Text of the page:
When the Emperor marched from Dehlí, 'Ákibat Mahmúd Khán followed. * * He went to Intizámu-d daula, and complained of the grievances he felt from want of appreciation by 'Imádu-l Mulk. Intizámu-d daula showed him great kindness, took him to the Emperor, and introduced him to the royal service. Having got leave to go out on pretence of bringing aid, he went off to the town of Khoraja. Intelligence now reached the royal camp that Malhár Ráo had gone to Dehlí with 50,000 horse, to bring one of the royal princes out of Salímgarh. The receipt of this news greatly alarmed the Emperor. * * Malhár Ráo approached the royal camp, and after consulting with 'Ákibat Mahmúd Khán, opened fire upon it with rockets and muskets. * * The Emperor, without even consulting with his friends, resolved to go off to Dehlí with Sáhiba Zamání, his mother, * * and reached the citadel with his party. * * In the morning Intizámu-d daula found that he had not more than three or four hundred men left, * * and hastened off to Dehlí with the Mahrattas in pursuit. All the artillery and camp equipage fell into their hands, and the Emperor's mother was taken, and her equipage plundered. * * Next day 'Imádu-l Mulk came up to the deserted forces, in which there was neither spirit nor power left. He consoled them, and by kindness won them to his own side. He waited on the Empress mother, to pay his respects, and make his excuses, * * and she proceeded on her way to Dehlí. 'Imádu-l Mulk and Malhár Ráo walked a few paces on foot in attendance upon her. They followed to Dehlí. When Jayapa Mahratta saw that these two chiefs had gone off, and that he alone could not effect the reduction of Kumbher, he raised the siege, and went in the direction of Nárnaul. Súraj Mal was thus relieved.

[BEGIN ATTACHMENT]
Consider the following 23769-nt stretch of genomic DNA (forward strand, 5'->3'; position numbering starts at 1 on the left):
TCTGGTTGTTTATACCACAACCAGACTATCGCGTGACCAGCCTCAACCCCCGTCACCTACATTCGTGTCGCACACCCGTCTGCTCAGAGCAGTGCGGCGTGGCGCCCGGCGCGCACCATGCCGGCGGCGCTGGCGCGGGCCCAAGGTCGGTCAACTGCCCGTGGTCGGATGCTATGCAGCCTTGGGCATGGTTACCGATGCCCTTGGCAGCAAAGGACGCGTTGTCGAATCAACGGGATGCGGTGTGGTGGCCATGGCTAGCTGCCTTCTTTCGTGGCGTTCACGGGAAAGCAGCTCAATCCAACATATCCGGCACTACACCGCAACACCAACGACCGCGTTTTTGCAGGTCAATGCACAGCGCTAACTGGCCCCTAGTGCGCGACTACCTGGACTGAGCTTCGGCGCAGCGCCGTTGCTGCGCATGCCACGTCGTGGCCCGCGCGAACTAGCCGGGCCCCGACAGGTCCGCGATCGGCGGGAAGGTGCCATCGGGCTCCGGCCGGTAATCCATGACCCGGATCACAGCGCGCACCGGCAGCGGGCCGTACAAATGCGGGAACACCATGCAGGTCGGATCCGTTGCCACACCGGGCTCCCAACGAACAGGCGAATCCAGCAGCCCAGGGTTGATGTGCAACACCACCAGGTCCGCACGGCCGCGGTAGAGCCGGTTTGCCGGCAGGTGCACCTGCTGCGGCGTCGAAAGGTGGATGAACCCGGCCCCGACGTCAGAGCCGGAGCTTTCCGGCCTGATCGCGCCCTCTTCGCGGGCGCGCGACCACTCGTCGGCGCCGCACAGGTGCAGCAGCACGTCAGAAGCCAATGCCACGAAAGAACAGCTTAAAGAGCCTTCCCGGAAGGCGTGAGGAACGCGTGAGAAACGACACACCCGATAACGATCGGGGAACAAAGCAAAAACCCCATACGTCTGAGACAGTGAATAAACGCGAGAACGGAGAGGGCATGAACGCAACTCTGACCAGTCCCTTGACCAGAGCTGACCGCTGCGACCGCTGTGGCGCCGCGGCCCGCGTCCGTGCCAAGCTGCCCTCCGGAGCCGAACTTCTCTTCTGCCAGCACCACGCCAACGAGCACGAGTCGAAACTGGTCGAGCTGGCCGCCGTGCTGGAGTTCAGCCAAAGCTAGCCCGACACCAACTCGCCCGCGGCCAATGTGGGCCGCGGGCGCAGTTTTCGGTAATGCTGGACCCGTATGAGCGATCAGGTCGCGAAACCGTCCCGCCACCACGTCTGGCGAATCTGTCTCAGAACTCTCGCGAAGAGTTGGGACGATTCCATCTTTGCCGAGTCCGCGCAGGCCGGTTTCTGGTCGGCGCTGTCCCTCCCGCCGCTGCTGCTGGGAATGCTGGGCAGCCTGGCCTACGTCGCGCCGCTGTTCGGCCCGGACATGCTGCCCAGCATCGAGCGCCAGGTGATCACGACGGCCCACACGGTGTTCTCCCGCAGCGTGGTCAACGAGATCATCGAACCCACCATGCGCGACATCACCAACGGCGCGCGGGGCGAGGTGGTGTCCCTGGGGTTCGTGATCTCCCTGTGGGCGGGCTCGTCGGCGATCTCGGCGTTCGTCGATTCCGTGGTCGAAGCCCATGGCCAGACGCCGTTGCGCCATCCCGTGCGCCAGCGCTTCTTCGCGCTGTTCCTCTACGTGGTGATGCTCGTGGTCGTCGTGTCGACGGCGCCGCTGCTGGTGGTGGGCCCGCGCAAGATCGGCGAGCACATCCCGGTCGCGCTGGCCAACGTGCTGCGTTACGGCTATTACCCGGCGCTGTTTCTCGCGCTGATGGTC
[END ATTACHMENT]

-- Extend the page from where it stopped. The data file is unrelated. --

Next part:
The Emperor entered the fort, and on the evening of the same day he was joined by Intizámu-d daula, * * who advised that a force should be placed under him to throw up intrenchments round the fortress. * * The Emperor replied: “Gházíu-d dín Khán 'Imádu-l Mulk is an old adherent of our house, and will not think of doing me any harm. After receiving the ex­pression of my wishes, he will not fail to effect the withdrawal of the Mahrattas. The best thing you can do is to go and keep quiet at home for a few days.” * * He accordingly retired. 'Imádu-l Mulk sent a letter to the Emperor, demanding the office of wazír, and a new distribution of offices. * * Next day he came to the presence, and was installed as wazír. * * 'Ákibat Mahmúd Khán recommended that Ahmad Sháh should be de­posed, and another prince raised to the throne in his stead. 'Imádu-l Mulk and the Mahrattas were afraid of his power, and did not see how to act in opposition, so they acquiesced. After that the lawyers were collected, and were consulted as to the de­position of Ahmad Sháh. * * On their approval, Ahmad Sháh was removed from the throne on the 10th Sha'bán, and cast into prison. * * After that they waited upon the royal princes who were in confinement, to select one to ascend the throne. But the princes were afraid, and no one consented. At length, after much trouble, Sultán 'Azízu-d dín, son of Jahándár Sháh, son of Bahádur Sháh, who during his seclusion had devoted himself to theological science, was prevailed upon to accept the crown, with the title of 'Azízu-d dín Muhammad 'Álamgír sání (II.), on the 10th Sha'bán, 1167 A.H.* Gházíu-d dín Khán 'Imádu-l Mulk was made wazír.